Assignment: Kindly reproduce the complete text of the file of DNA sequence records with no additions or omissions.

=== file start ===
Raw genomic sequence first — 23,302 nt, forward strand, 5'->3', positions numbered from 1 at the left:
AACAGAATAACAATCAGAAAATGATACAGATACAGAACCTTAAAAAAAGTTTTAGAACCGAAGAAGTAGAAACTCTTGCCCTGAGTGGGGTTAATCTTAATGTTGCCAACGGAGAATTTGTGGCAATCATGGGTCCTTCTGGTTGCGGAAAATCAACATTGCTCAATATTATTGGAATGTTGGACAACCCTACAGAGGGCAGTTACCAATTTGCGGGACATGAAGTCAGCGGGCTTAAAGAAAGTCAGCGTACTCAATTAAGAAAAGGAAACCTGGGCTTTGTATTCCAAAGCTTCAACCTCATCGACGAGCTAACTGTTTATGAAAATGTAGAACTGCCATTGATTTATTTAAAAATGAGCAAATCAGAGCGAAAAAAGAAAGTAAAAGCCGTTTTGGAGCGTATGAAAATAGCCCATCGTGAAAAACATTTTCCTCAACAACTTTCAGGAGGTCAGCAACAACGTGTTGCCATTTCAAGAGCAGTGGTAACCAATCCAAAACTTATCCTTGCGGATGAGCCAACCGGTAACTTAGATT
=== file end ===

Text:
Raw genomic sequence first — 23,302 nt, forward strand, 5'->3', positions numbered from 1 at the left:
AACAGAATAACAATCAGAAAATGATACAGATACAGAACCTTAAAAAAAGTTTTAGAACCGAAGAAGTAGAAACTCTTGCCCTGAGTGGGGTTAATCTTAATGTTGCCAACGGAGAATTTGTGGCAATCATGGGTCCTTCTGGTTGCGGAAAATCAACATTGCTCAATATTATTGGAATGTTGGACAACCCTACAGAGGGCAGTTACCAATTTGCGGGACATGAAGTCAGCGGGCTTAAAGAAAGTCAGCGTACTCAATTAAGAAAAGGAAACCTGGGCTTTGTATTCCAAAGCTTCAACCTCATCGACGAGCTAACTGTTTATGAAAATGTAGAACTGCCATTGATTTATTTAAAAATGAGCAAATCAGAGCGAAAAAAGAAAGTAAAAGCCGTTTTGGAGCGTATGAAAATAGCCCATCGTGAAAAACATTTTCCTCAACAACTTTCAGGAGGTCAGCAACAACGTGTTGCCATTTCAAGAGCAGTGGTAACCAATCCAAAACTTATCCTTGCGGATGAGCCAACCGGTAACTTAGATT